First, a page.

- Saline breast implants. These implants are filled after they’re inserted into your breast area, using a sterile salt solution through the implant’s access port. Saline breast implants may be slightly less likely than silicone breast implants to deflate or rupture, which is why some women choose saline breast implants over silicone breast implants for this type of enhancement surgery.
- Mammary prosthesis/breast form/breast shell. Although a breast prosthesis isn’t really a form of breast augmentation surgery in that it doesn’t add to or change your cup size, it can help make you feel better about yourself—especially if you’ve lost one or both breasts due to cancer treatment or breast surgery. A breast prosthesis is a breast shell, or breast form, that you fill with soft material—like cotton balls and gauze—to create the appearance of a breast.
Breast Implants Facts:
- There are basically two kinds of breast implants: saline and silicone gel – The FDA has not approved any breast implant made from animal tissue (i.e., pectoral muscle) since 1992 due to health risks such as infection, breast cancer development, and capsular contracture (a complication in which the scar tissue around the implant becomes too tight).
- Some people think it’s better to get mammograms more frequently if you have breast implants, but that isn’t necessarily true Mammograms can actually lead to breast implants and breast prostheses becoming misshapen if they’re not inserted and positioned properly.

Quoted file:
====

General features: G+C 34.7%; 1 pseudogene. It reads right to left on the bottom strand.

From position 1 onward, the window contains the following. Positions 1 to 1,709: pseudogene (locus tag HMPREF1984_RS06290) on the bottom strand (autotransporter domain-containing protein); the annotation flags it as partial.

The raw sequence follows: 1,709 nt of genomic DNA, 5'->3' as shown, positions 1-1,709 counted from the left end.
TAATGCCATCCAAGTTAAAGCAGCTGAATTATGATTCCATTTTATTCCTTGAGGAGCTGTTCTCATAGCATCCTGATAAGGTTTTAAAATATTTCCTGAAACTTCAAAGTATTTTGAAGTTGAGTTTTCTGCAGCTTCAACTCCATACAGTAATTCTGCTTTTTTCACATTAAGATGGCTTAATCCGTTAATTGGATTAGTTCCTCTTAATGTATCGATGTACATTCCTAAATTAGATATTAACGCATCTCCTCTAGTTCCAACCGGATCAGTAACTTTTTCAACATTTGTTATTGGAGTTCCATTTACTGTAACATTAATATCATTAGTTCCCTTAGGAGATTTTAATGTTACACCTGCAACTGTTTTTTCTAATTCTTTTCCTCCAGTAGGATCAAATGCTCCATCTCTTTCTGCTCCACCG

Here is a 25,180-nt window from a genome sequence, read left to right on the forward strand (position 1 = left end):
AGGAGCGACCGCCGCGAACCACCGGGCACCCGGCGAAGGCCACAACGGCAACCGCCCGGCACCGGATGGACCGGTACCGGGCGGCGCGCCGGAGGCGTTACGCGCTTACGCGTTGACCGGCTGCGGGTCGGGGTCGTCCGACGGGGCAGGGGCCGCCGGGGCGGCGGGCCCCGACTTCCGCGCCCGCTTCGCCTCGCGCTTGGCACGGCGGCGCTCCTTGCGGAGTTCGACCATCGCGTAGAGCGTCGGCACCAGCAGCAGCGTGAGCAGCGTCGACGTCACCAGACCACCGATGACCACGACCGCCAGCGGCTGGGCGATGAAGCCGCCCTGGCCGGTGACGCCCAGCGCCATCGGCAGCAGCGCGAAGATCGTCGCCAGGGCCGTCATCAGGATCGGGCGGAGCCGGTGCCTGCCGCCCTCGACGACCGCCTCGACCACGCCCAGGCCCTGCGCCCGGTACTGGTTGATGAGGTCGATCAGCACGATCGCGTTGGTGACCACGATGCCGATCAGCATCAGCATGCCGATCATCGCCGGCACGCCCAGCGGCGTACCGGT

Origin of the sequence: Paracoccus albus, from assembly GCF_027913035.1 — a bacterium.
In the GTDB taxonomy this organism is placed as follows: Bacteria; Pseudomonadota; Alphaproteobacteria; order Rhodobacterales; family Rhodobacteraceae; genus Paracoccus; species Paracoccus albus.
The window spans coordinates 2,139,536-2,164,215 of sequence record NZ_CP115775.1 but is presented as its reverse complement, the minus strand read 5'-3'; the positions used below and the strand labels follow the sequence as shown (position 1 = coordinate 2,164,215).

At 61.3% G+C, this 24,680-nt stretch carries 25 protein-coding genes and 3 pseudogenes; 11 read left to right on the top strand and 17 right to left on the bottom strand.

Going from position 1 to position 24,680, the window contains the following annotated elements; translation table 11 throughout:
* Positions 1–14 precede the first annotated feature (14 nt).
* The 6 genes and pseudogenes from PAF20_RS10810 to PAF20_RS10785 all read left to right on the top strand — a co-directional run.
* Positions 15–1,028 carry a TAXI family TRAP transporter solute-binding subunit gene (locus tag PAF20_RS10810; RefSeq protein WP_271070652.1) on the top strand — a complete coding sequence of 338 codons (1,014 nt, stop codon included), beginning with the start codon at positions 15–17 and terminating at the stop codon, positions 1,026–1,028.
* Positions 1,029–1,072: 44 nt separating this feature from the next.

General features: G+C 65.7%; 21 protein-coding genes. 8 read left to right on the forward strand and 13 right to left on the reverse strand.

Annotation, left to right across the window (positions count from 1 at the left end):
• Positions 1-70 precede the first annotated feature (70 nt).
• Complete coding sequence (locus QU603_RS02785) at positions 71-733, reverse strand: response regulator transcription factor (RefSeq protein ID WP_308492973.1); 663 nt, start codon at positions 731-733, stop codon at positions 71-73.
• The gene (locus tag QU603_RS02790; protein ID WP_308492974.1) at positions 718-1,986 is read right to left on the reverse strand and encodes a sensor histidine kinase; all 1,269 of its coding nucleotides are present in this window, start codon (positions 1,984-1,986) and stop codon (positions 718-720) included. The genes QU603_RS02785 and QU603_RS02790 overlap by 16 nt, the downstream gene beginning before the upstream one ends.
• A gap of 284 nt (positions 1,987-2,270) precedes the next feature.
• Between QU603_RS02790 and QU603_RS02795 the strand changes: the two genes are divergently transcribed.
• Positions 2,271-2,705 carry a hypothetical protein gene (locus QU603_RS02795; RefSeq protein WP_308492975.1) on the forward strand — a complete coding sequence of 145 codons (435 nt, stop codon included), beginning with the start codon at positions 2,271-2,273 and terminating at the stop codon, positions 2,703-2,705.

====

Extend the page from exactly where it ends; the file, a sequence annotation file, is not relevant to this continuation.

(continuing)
- With breast implants, you’ll want to be sure that your breast implants don’t interfere with mammograms — breast x-rays used to examine the breast for signs of breast cancer or other breast abnormalities such as lumps. Problems may occur if a mammogram picks up an implant that is too close to the edge of the outer shell (which may obscure any problem areas) or if part of the implant is situated in the front or behind an area being studied by a mammogram. As a result, some women may need additional views taken during their mammography procedure (such as from above). It’s important to tell your doctor about your breast implants before you have breast surgery or a breast biopsy.
- There are other breast surgeries besides breast augmentation surgery including breast lift, breast reduction, and breast reconstruction.
- A breast lift can also be performed at the time of breast implant surgery in order to restore the shape, firmness, and projection to sagging breasts. Breast implants alone won’t do that, since they add volume or fullness to a woman’s breast but do not lift them at the same time. In addition, a breast lift (mastopexy) procedure helps correct sagging skin and tissue on the breasts caused by pregnancy, weight loss, or natural changes associated with aging. Some women decide to remove their implants after several years for any number of reasons such as rupture, pain, or dissatisfaction with breast size and shape.
- Breast implants can be filled with either saline or silicone gel, depending on the type of breast augmentation you choose. Silicone breast implants have been available since 1962 and are considered safe to use in breast-building procedures. The FDA approved silicone breast implants for breast enlargements after studies showed they were as safe as saline breast implants for this purpose.